Several readers pointed out that I didn't look at the changing bulk of players over time as a possible explanation. The long and the short of it is that controlling for the distribution of the changing BMI in the player population does not substantially lessen the steep curve that tracks the decline of triples. Bigger players hit fewer triples and from the 1980s through 2006 the percentage of players with higher BMIs has risen substantially (weight training and the spectre of steroids), but simply not enough to offset the background decline in the triple rate.

    What were left with then, is the likelihood that declining triples is a consequence of both the standardization of the game and baseball's ever-increasing level of play.

    On the Merits of Probability

    Some have called the Dodgers/Padres game on September 18, 2006 "the game of the century" for its unparalleled excitement and finish in the midst of a pennant race. Down 9-5 entering the bottom of the ninth inning the Dodgers Jeff Kent, J.D. Drew, Russell Martin, and Marlon Anderson hit consecutive homeruns off of first Jon Adkins and then Trevor Hoffman to not the game at 9-all. In the top of the 10th the Padres once again struck for a run on a Josh Bard single to take the lead. But in the bottom of the 10th with Kenny Lofton aboard and one out, comeback player of the year Nomar Garciapara sent the Dodgers faithful home with a 11-10 victory powered by his homerun to left field. Oh and it put the Dodgers in first place to boot.

    The following graph shows the Win Expectancy (WX) for the Dodgers during the game and highlights some of the key plays along the way. The table that follows includes each play and how that play either increased or decreased the WX for the Dodgers.

    Inning Outs Batter Event Text Start End Diff LA SD
    1 0 Dave Roberts 43/G 0.500 0.522 0.022 0 0
    1 1 Brian Giles K 0.522 0.538 0.016 0 0
    1 2 Adrian Gonzalez S8/L 0.538 0.527 -0.012 0 0
    1 2 Mike Piazza D8/L.1-H 0.527 0.419 -0.108 0 1
    1 2 Russell Branyan W 0.419 0.410 -0.009 0 1
    1 2 Mike Cameron T9/L.2-H;1-H 0.410 0.245 -0.165 0 3
    1 2 Geoff Blum S9/L.3-H 0.245 0.187 -0.058 0 4
    1 2 Josh Barfield 8/F 0.187 0.198 0.011 0 4
    1 0 Rafael Furcal S5/BG 0.198 0.227 0.029 0 4
    1 0 Kenny Lofton S8/G.1-2 0.227 0.276 0.049 0 4
    1 0 Nomar Garciaparra 64(1)3/GDP.2-3 0.276 0.185 -0.091 0 4
    1 2 Jeff Kent D8/F.3-H 0.185 0.252 0.066 1 4
    1 2 J.D. Drew K 0.252 0.223 -0.028 1 4
    2 0 Jake Peavy K 0.223 0.237 0.014 1 4
    2 1 Dave Roberts K 0.237 0.248 0.010 1 4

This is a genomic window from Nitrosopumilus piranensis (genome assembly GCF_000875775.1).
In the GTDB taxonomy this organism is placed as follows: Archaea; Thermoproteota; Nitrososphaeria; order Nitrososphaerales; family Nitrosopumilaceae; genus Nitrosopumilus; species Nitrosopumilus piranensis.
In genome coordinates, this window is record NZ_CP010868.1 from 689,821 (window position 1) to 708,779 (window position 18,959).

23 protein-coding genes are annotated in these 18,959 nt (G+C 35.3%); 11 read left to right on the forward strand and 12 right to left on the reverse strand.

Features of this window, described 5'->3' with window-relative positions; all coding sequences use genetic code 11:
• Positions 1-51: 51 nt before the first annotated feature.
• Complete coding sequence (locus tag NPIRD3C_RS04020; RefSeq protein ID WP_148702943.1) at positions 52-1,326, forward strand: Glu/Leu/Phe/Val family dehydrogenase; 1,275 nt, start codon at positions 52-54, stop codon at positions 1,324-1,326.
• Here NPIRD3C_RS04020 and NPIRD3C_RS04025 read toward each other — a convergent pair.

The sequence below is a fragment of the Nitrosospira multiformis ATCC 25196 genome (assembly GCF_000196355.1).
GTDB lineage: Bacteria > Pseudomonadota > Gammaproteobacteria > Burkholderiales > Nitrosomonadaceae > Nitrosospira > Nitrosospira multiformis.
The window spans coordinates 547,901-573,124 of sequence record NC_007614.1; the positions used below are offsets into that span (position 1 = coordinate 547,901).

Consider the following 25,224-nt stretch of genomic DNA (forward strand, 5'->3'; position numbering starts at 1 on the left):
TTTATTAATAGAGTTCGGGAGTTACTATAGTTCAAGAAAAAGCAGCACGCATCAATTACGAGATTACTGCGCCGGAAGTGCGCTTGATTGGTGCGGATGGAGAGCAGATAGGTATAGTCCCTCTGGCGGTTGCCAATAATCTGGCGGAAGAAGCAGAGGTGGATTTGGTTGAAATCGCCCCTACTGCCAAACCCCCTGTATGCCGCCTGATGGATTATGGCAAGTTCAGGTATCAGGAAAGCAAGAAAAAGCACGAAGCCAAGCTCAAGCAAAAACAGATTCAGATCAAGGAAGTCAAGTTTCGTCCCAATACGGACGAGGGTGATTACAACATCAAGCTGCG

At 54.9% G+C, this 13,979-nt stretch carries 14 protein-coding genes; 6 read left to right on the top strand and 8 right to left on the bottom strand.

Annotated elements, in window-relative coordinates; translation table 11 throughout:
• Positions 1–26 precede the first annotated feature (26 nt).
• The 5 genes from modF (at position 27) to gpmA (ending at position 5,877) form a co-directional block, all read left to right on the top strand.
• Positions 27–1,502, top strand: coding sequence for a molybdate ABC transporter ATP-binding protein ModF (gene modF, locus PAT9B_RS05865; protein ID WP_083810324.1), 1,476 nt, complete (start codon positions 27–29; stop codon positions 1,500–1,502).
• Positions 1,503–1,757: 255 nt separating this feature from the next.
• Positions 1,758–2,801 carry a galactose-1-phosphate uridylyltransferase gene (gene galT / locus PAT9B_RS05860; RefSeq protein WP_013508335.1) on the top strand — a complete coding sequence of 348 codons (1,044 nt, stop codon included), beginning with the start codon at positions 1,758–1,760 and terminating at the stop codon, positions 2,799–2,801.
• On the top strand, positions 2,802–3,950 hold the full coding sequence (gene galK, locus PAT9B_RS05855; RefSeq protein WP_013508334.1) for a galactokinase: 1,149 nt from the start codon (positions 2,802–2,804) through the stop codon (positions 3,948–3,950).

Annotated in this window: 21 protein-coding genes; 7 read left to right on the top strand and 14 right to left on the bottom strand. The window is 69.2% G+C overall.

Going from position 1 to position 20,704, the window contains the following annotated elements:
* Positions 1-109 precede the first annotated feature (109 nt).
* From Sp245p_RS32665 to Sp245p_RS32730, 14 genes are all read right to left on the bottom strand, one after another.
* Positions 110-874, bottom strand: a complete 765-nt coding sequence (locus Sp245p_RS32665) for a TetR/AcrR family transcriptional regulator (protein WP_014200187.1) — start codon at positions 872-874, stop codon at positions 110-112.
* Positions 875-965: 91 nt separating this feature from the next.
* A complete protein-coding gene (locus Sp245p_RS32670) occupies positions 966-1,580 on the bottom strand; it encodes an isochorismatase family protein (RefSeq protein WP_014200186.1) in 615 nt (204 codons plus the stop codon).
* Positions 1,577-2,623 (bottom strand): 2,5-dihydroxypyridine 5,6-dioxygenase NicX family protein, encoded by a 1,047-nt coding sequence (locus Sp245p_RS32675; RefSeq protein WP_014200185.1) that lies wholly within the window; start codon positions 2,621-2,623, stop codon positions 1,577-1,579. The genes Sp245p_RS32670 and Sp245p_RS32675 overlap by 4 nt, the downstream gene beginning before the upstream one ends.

2 2 Brian Giles S7/G 0.248 0.240 -0.007 1 4
    2 2 Adrian Gonzalez K 0.240 0.254 0.014 1 4
    2 0 Russell Martin 13/G 0.254 0.232 -0.023 1 4
    2 1 Marlon Anderson HR/9/F 0.232 0.317 0.086 2 4
    2 1 Wilson Betemit 43/G 0.317 0.300 -0.017 2 4
    2 2 Brad Penny K 0.300 0.289 -0.011 2 4
    3 0 Mike Piazza 53/G 0.289 0.307 0.018 2 4
    3 1 Russell Branyan K 0.307 0.320 0.013 2 4
    3 2 Mike Cameron S7/G 0.320 0.311 -0.010 2 4
    3 2 Geoff Blum CS2(26) 0.311 0.329 0.018 2 4
    3 0 Rafael Furcal HR/8/F 0.329 0.438 0.109 3 4
    3 0 Kenny Lofton K 0.438 0.410 -0.028 3 4
    3 1 Nomar Garciaparra 9/F 0.410 0.390 -0.020 3 4
    3 2 Jeff Kent D8/L 0.390 0.417 0.027 3 4
    3 2 J.D. Drew DGR/7/L.2-H 0.417 0.538 0.121 4 4
    3 2 Russell Martin 1/L 0.538 0.500 -0.038 4 4
    4 0 Geoff Blum 6/P 0.500 0.528 0.028 4 4
    4 1 Josh Barfield E6/TH/G 0.528 0.498 -0.030 4 4
    4 1 Jake Peavy 4/P 0.498 0.533 0.035 4 4
    4 2 Dave Roberts CS2(26) 0.533 0.561 0.028 4 4
    4 0 Marlon Anderson S9/G 0.561 0.601 0.041 4 4
    4 0 Wilson Betemit K+SB2 0.601 0.583 -0.019 4 4
    4 1 Brad Penny 6/L 0.583 0.541 -0.041 4 4
    4 2 Rafael Furcal 43/G 0.541 0.500 -0.041 4 4
    5 0 Dave Roberts K/B 0.500 0.530 0.030 4 4
    5 1 Brian Giles 9/F 0.530 0.553 0.022 4 4
    5 2 Adrian Gonzalez S6/G 0.553 0.537 -0.016 4 4
    5 2 Mike Piazza W.1-2 0.537 0.509 -0.027 4 4
    5 2 Russell Branyan W.2-3;1-2 0.509 0.472 -0.037 4 4
    5 2 Mike Cameron 9/F 0.472 0.567 0.095 4 4
    5 0 Kenny Lofton K 0.567 0.537 -0.030 4 4
    5 1 Nomar Garciaparra D8/L 0.537 0.592 0.055 4 4
    5 1 Jeff Kent 63/G 0.592 0.547 -0.046 4 4
    5 2 J.D. Drew IW 0.547 0.558 0.011 4 4
    5 2 Russell Martin 5(2)/FO/G.1-2 0.558 0.500 -0.058 4 4
    6 0 Geoff Blum D9/L 0.500 0.409 -0.091 4 4
    6 0 Josh Barfield K 0.409 0.472 0.063 4 4
    6 1 Terrmel Sledge 43/G.2-3 0.472 0.517 0.045 4 4
    6 2 Dave Roberts K 0.517 0.576 0.059 4 4
    6 0 Marlon Anderson S9/L 0.576 0.625 0.049 4 4
    6 0 Wilson Betemit W.1-2 0.625 0.699 0.073 4 4
    6 0 Oscar Robles FC1/SAC/BG.2-3;1-2 0.699 0.787 0.088 4 4
    6 0 Rafael Furcal 42(3)/FO/G.2-3;1-2 0.787 0.706 -0.081 4 4
    6 1 Kenny Lofton 12(3)3/GDP 0.706 0.500 -0.206 4 4
    7 0 Brian Giles E5/G 0.500 0.443 -0.057 4 4
    7 0 Adrian Gonzalez 3/SAC/BG.1-2 0.443 0.466 0.023 4 4
    7 1 Mike Piazza IW 0.466 0.441 -0.025 4 4
    7 1 Josh Bard 54(1)3/GDP 0.441 0.590 0.148 4 4
    7 0 Nomar Garciaparra 7/L 0.589 0.551 -0.039 4 4
    7 1 Jeff Kent S8/L 0.551 0.591 0.040 4 4